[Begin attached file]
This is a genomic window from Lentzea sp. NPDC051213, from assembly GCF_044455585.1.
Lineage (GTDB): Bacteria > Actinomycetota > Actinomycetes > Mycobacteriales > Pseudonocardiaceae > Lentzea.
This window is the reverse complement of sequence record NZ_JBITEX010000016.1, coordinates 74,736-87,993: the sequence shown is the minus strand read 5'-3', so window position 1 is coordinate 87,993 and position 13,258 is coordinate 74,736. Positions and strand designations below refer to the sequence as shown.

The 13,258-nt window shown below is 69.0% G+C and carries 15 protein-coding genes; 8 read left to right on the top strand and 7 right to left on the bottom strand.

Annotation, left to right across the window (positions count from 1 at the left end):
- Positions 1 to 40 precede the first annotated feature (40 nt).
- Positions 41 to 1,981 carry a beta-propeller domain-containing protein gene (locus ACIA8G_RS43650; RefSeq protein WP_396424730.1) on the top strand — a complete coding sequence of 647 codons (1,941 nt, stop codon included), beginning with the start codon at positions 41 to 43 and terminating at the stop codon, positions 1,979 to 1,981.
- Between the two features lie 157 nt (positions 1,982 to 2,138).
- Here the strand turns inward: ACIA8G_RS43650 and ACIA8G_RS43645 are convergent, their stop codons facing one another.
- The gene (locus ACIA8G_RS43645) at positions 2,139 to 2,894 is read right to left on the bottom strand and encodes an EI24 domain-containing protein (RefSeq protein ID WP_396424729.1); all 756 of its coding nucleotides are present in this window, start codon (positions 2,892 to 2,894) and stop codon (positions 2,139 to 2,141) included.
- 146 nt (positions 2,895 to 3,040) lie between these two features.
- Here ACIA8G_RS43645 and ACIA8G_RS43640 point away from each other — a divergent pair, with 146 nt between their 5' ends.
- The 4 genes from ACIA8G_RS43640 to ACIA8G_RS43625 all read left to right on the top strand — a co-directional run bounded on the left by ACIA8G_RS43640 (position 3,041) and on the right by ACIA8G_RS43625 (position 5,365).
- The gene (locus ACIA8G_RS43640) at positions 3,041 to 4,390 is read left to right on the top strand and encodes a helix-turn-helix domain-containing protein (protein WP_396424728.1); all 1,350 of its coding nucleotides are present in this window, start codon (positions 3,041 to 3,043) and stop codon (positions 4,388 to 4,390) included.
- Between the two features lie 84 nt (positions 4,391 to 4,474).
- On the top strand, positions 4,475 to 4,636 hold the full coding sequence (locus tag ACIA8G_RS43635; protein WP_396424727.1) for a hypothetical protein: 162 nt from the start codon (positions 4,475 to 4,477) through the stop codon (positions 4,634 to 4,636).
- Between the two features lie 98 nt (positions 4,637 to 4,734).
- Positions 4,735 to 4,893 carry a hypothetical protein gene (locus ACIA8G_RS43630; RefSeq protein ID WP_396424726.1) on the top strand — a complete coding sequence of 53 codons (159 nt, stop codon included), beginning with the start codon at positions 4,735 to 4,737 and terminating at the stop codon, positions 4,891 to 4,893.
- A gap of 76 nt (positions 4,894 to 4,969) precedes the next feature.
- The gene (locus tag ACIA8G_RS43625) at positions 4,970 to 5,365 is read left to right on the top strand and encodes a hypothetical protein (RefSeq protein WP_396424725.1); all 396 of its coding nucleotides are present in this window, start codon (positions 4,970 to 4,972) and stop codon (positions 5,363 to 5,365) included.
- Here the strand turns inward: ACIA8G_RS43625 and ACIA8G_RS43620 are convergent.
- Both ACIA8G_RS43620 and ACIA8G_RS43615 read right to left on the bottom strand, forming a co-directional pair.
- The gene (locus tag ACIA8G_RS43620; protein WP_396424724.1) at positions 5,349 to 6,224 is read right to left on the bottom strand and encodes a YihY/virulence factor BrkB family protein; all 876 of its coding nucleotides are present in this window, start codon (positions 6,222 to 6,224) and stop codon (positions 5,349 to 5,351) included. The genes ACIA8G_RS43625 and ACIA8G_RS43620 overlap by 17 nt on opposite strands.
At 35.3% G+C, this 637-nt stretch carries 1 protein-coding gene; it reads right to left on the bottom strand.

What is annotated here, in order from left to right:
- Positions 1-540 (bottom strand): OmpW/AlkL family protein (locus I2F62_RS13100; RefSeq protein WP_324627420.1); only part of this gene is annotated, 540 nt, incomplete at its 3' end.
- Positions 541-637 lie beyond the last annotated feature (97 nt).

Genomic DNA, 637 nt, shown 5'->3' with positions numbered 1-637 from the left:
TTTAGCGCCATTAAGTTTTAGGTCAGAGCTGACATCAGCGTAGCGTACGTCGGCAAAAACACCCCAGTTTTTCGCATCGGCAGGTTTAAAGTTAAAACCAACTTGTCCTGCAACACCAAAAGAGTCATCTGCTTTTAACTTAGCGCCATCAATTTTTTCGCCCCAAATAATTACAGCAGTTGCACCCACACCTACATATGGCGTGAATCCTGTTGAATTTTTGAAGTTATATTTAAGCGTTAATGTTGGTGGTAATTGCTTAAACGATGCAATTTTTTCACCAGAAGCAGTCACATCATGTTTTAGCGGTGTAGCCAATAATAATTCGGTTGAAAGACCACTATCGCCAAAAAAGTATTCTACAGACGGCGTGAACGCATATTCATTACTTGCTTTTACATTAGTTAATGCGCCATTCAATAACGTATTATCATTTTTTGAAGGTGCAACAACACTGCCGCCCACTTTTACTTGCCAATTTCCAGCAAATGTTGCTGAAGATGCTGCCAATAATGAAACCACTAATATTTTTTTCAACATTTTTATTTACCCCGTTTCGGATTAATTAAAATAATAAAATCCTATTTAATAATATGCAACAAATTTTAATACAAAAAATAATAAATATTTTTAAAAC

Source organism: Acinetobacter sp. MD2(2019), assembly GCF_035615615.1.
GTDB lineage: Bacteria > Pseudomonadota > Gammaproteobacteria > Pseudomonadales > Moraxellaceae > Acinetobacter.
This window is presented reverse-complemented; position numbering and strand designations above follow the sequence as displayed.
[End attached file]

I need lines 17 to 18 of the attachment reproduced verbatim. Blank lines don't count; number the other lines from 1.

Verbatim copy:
- Between the two features lie 98 nt (positions 4,637 to 4,734).
- Positions 4,735 to 4,893 carry a hypothetical protein gene (locus ACIA8G_RS43630; RefSeq protein ID WP_396424726.1) on the top strand — a complete coding sequence of 53 codons (159 nt, stop codon included), beginning with the start codon at positions 4,735 to 4,737 and terminating at the stop codon, positions 4,891 to 4,893.